Saturday, July 28, 2018

Getaway: Khajjiar and Dalhousie

The last few months have been busy. 

Len and I had been caught up in a web of tasks that were unrelenting, and often frustrating. Looking back, I know it has been a steep learning curve, and we did manage to accomplish a number of things along the way. Not just the kind of things you tick off to-do-lists, but also the other kind, that ultimately shape the people we are. 

But, let me not get too philosophical :)


Rolling meadows

Amidst the madness, we sneaked in a quick getaway to the hills, and were greeted by a beautiful little plateau surrounded by low, undulating hills, and dark green cedar trees. Yep, I am talking about Khajjiar. One of the guys at the hostel we stayed at in Dalhousie shrugged it off saying, "yeah, just a piece of green meadow." But, to us, from the urban jungle, it was a bliss. The weather was perfect. Clear, sunny days and cold nights. Yes, there were tourists, but then so were we, so I must not complain. As the afternoon set in, the crowd dissipated and we almost had the entire meadow to ourselves. We bought hot, sweet, milky tea from the little shops and gorged on buttery aloo paranthas fresh from the pan. Night time was equally mesmerizing, and we regretted not having a tripod with us to shoot the night sky. Needless to say, the starlit skies were worth million shots and more!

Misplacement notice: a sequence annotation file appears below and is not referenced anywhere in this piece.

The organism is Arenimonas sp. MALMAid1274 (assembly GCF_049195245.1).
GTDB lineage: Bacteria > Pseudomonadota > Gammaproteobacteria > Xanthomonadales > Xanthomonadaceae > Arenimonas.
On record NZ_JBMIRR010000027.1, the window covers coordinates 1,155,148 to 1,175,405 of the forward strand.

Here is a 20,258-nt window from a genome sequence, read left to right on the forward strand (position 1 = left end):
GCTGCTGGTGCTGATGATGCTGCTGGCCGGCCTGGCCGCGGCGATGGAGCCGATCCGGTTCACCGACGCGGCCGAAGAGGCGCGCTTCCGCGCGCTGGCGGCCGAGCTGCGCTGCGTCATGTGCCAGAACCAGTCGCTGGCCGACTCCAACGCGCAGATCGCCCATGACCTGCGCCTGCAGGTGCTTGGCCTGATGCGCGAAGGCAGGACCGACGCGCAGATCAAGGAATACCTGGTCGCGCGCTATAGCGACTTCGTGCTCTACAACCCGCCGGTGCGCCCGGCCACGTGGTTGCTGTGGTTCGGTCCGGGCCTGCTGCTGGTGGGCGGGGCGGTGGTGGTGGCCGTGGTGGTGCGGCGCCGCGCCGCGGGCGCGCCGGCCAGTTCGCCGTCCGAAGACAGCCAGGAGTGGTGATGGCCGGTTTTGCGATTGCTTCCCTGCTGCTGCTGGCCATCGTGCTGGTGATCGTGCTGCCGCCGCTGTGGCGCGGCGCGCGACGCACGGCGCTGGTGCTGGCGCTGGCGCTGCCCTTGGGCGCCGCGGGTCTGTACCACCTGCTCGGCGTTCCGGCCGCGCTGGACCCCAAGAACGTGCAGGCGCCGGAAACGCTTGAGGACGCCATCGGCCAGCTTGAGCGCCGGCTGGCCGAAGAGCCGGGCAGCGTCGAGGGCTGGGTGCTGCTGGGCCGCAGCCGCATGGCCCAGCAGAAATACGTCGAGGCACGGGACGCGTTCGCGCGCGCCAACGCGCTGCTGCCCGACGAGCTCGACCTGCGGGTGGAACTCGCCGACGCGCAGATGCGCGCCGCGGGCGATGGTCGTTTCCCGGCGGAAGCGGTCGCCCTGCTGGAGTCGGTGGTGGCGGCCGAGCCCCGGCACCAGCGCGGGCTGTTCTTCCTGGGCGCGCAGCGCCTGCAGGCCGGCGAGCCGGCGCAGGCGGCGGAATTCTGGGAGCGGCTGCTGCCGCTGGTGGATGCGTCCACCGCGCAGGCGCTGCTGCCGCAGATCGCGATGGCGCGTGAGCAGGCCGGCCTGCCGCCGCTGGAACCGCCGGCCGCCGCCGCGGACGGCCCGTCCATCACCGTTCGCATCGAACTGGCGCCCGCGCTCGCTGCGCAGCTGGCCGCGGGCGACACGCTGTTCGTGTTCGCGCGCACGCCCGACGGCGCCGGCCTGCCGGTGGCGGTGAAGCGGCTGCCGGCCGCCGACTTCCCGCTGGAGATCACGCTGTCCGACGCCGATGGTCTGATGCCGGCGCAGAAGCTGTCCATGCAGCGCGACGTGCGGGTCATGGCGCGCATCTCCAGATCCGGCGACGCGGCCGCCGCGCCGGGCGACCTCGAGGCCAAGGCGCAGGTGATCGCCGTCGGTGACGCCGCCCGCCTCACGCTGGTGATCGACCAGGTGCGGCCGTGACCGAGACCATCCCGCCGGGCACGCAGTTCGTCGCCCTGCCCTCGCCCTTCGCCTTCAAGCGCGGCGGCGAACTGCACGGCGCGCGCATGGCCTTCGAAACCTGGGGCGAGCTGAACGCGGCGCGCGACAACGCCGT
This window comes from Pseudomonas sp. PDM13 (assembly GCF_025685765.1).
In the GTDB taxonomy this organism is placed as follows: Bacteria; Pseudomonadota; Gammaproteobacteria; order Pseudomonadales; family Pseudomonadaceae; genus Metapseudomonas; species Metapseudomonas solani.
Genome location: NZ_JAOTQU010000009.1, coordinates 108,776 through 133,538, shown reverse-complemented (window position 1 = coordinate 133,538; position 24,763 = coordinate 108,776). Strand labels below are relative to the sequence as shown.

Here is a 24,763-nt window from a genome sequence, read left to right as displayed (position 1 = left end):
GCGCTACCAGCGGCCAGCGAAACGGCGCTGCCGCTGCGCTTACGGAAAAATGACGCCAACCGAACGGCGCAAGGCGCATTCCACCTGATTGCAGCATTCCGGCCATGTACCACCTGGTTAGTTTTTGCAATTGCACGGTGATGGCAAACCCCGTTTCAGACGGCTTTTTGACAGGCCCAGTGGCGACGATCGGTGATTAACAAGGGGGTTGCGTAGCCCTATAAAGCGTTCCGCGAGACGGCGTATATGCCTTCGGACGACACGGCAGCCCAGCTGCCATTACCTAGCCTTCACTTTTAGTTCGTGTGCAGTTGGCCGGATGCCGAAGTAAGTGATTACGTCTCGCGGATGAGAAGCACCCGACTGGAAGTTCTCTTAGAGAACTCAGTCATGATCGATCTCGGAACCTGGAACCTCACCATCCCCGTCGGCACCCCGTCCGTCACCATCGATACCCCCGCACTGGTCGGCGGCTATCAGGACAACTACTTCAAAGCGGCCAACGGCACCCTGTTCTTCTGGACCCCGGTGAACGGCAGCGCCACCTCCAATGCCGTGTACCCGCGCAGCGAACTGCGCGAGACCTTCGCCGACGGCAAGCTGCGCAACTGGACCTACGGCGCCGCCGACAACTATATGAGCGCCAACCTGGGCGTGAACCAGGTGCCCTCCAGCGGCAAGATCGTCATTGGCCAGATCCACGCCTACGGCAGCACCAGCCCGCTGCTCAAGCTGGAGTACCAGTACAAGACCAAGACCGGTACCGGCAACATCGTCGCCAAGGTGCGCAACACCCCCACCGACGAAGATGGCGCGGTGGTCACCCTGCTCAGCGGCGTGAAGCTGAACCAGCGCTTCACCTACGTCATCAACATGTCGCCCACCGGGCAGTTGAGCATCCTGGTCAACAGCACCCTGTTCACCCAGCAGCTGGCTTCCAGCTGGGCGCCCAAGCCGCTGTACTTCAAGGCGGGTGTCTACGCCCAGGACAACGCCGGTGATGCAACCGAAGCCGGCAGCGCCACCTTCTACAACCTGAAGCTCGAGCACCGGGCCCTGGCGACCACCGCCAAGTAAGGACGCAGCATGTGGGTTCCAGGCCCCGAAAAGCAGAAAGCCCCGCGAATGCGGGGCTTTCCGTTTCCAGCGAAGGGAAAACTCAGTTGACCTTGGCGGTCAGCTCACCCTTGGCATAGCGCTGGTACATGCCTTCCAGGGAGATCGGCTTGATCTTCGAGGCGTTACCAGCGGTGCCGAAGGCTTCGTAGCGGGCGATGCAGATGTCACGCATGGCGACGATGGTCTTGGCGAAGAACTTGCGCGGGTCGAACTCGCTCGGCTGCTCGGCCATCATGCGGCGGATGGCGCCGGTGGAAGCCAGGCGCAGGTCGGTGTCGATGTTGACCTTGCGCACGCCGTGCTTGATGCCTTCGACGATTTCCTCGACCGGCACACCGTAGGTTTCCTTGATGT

Blue skies and green grass make up most of Khajjiar


Getting there

The easiest way to reach Khajjiar from Delhi is by bus. There are a number of operators, most of them starting from Majnu ka Tila - or as it is commonly called MKT - in north Delhi. We would recommend buses operated by Swagatam or Indo-Canadian. We opted for a semi-sleeper AC bus, and it was clean and comfortable. I met Len at the metro station on a Friday evening, and we headed for a delicious meal at Tee Dees at MKT, before catching our bus to Dalhousie. The place has been revamped considerably since we last visited. A must-visit if you are looking for an inexpensive but delicious meal near Delhi University. 

The closest metro station to MKT is Vidhan Sabha. You can hire a rikshaw from the metro station and ask him to take you to Majnu ka Tila. Once inside, ask anyone, and they would direct you to Tee Dees.



Hungry souls waiting for dinner

Momos and a dip

Some kind of noodles


We boarded our bus shortly after. The seats were comfortable, and cooling from the AC was perfect. Even the pee stop en route was surprisingly good. The loos were way cleaner and odour-free!) as one would expect on the highway. 


The pee spot


I managed a good forty winks, and we reached Dalhousie at 11:30am, only to realise that we had just missed the bus to Khajjiar. It seems there are only two buses that ply between Dalhousie and Khajjiar. One at around 10:30am and the second around 3:00pm. We contemplated hanging around in Dalhousie for a couple of hours, but eventually took a cab that dropped us to our hotel at Khajjiar. Buses are cheap, and it is just a 1.5 hour journey, but if you miss them, there is only one way to reach - a cab. A small cab for the two of us costed us 850 bucks, and the booking room is right in front of the bus station. The car dropped us off at the hotel, where we dumped our backpacks, freshened, and changed, before heading out.